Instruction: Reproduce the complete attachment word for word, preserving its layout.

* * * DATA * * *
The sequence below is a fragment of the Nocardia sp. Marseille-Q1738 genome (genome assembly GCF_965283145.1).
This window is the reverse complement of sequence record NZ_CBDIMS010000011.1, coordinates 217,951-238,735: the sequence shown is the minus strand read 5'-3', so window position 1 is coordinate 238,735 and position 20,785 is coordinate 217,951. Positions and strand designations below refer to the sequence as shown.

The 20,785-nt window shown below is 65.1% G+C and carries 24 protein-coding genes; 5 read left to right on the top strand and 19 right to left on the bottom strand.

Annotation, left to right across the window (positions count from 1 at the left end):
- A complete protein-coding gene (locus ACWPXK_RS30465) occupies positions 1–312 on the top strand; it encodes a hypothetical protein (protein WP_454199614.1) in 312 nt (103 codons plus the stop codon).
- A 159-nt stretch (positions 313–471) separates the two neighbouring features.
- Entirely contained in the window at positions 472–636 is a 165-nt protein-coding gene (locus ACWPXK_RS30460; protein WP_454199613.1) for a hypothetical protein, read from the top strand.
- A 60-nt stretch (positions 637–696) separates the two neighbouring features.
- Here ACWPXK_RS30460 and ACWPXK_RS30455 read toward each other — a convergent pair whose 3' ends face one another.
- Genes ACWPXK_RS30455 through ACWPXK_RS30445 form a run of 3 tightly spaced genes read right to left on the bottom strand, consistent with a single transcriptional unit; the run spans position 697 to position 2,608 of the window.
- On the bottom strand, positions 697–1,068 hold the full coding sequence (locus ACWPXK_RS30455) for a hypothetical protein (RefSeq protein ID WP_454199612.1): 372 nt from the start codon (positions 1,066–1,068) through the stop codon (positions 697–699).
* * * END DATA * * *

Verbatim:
The sequence below is a fragment of the Nocardia sp. Marseille-Q1738 genome (genome assembly GCF_965283145.1).
This window is the reverse complement of sequence record NZ_CBDIMS010000011.1, coordinates 217,951-238,735: the sequence shown is the minus strand read 5'-3', so window position 1 is coordinate 238,735 and position 20,785 is coordinate 217,951. Positions and strand designations below refer to the sequence as shown.

The 20,785-nt window shown below is 65.1% G+C and carries 24 protein-coding genes; 5 read left to right on the top strand and 19 right to left on the bottom strand.

Annotation, left to right across the window (positions count from 1 at the left end):
- A complete protein-coding gene (locus ACWPXK_RS30465) occupies positions 1–312 on the top strand; it encodes a hypothetical protein (protein WP_454199614.1) in 312 nt (103 codons plus the stop codon).
- A 159-nt stretch (positions 313–471) separates the two neighbouring features.
- Entirely contained in the window at positions 472–636 is a 165-nt protein-coding gene (locus ACWPXK_RS30460; protein WP_454199613.1) for a hypothetical protein, read from the top strand.
- A 60-nt stretch (positions 637–696) separates the two neighbouring features.
- Here ACWPXK_RS30460 and ACWPXK_RS30455 read toward each other — a convergent pair whose 3' ends face one another.
- Genes ACWPXK_RS30455 through ACWPXK_RS30445 form a run of 3 tightly spaced genes read right to left on the bottom strand, consistent with a single transcriptional unit; the run spans position 697 to position 2,608 of the window.
- On the bottom strand, positions 697–1,068 hold the full coding sequence (locus ACWPXK_RS30455) for a hypothetical protein (RefSeq protein ID WP_454199612.1): 372 nt from the start codon (positions 1,066–1,068) through the stop codon (positions 697–699).